Essays in Idleness



As a Christian, I have been assured of immortality; though in view of the Devil (whom I’ve been trying to ignore), immortality might not be the happiest thing. Still, it tends to reduce birthdays to their finite context. This morning I woke to realize that seventy finite solar years had now passed, since the 29th of April, 1953. My birth happened, so mother told me, in the middle of the night, depriving her of sleep. So my own insomnolence appears to follow on trend.

The morning woke incident seemed the perfect conclusion to a mostly sleepless night. As gentle reader may know, I am entirely opposed to woke and wokism in any form, and would prefer to sleep in. It “triggered,” while I was lying in bed, a calculation of the lunations since my birth. I finally settled upon 864; a number that divides by two, three, four, six, eight, and nine, to produce in turn highly divisible numbers. The Moon is Waxing Gibbous, so I suppose I should acknowledge a small fraction at the end, of just over a week. (The Moon is in Virgo. I remain perpetually in Taurus.)

I think here of the Gibbous Monkey that the neighbours kept (young German bachelors), when I was but a child, much less advanced in moons. This was in Bangkok, and their names were Arminius and Gunther. The monkey, cleverly denominated “Tar-saan,” was of course a master of brachiation, and could fly from tree to tree at incredible speeds, if he ever escaped his quarters. He could anyway leap about the longest room, without touching anything in transit, and was no more likely to collide with any object than a bat. But he protested his imprisonment, by walking upright in mockery of his human slave-masters, using his long arms for balance; and stealing shiny and valuable things, which he would irretrievably hide in the rafters.

Tar-saan could be amusing, but he could also bite, savagely. He was much too intelligent to make an agreeable pet.

Uniparty news

Mr Tucker Carlson, a gentleman who has been more successful in the media than I have been, was told some ten minutes before the release of the press announcement that he had “agreed” to part ways with the Fox News Corporation. But what if he’d said no?

Well, gentle reader may not understand public relations, and why it usually fails.

As the broadcasting company is incorporated in Delaware, I have long suspected it is a front for the Biden presidency; rather like President Biden himself. He won because his opponent, Mr Trump, who received an extraordinary seventy-four million votes, inspired eighty-one million to vote against him (often legally). In a similar way, despite its immense market share, Fox has a bigger anti-market. There are even more people who would rather eat insects than tune it in.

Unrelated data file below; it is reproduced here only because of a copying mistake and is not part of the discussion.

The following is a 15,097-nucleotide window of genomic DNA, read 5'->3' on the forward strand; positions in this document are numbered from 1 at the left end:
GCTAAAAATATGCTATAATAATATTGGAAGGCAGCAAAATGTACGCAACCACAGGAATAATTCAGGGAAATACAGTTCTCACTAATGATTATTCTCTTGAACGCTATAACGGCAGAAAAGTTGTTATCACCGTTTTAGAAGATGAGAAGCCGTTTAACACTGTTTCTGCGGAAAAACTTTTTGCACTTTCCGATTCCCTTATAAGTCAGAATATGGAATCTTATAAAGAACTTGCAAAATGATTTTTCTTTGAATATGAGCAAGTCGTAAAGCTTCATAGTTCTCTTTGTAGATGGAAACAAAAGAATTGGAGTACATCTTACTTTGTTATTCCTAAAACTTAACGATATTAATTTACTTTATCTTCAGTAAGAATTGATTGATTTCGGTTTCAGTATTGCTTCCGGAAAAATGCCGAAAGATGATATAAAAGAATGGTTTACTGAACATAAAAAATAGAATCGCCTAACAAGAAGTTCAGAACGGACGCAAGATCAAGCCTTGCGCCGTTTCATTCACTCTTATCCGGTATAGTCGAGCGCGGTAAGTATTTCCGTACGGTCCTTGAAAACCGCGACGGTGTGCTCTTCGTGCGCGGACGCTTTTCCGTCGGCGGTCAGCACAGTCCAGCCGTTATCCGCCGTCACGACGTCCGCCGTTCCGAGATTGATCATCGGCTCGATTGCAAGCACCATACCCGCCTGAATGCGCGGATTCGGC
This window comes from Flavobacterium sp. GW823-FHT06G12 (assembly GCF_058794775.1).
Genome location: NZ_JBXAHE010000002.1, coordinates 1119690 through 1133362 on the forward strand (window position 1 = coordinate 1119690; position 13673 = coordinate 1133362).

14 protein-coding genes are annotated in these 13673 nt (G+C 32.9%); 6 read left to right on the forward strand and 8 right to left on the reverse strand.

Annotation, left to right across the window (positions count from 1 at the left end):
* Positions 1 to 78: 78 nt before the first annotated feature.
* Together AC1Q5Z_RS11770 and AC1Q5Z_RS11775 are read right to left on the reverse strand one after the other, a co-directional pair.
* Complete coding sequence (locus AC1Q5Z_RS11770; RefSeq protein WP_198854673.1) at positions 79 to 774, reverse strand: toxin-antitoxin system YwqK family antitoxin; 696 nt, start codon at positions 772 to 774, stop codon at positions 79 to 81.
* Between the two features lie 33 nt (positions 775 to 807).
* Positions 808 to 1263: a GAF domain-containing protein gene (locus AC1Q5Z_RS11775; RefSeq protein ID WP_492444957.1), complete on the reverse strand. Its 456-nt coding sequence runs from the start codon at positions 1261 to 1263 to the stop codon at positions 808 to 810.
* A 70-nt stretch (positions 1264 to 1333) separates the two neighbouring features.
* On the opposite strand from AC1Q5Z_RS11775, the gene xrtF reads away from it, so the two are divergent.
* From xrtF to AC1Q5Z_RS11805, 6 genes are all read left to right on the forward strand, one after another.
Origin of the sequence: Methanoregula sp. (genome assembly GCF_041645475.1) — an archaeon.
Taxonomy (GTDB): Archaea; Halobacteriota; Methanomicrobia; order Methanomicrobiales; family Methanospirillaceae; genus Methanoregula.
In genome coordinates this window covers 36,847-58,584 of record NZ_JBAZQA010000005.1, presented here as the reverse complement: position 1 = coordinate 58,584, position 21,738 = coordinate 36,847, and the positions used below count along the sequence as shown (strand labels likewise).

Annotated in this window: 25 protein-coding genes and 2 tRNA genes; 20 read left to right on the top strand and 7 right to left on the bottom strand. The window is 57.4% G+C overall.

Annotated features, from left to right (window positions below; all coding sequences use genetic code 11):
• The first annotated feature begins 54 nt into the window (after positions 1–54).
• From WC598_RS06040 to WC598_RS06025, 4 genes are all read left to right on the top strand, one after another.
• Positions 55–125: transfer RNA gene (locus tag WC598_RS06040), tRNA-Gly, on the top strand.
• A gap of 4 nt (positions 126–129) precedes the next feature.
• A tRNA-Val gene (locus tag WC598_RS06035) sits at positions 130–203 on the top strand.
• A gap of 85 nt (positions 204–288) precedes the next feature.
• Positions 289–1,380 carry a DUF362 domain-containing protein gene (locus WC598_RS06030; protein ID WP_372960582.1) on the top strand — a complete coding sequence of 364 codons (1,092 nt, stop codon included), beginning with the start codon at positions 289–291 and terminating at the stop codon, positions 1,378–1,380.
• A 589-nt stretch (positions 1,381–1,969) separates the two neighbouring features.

Mr Carlson had three years to run on his contract, which was for twenty million dollars per year. Let me assume he will be paid off the balance. In that situation, I would need all the time to count the money. Too, I would go into hiding from the Internal Revenue “Service.” Perhaps in lakeside Bolivia?

This “earthquake,” or so Mr Carlson’s firing has been described by all media observers willing to utter his name, will make, on balance, approximately no difference in American public life. It will be roughly like the Soviet invasion of Hungary. The millions who knew perfectly well that Communism is satanically evil, will be confirmed in their views. A larger number will persist in their invincible ignorance.

Two into two

“Transgender” people are obnoxiously binary. Or so it seems to me. The males become females after hormones and surgery; the females become males. Except, rather than being what they were born with, beginning with sex parts (but continuing through every cell in their bodies), they become a likeness of the other sex, often a not-very-likeness. But they do not have the option of becoming even a likeness of some third sex, for there is no such thing to serve as a model in nature. What they claim they have had to make up.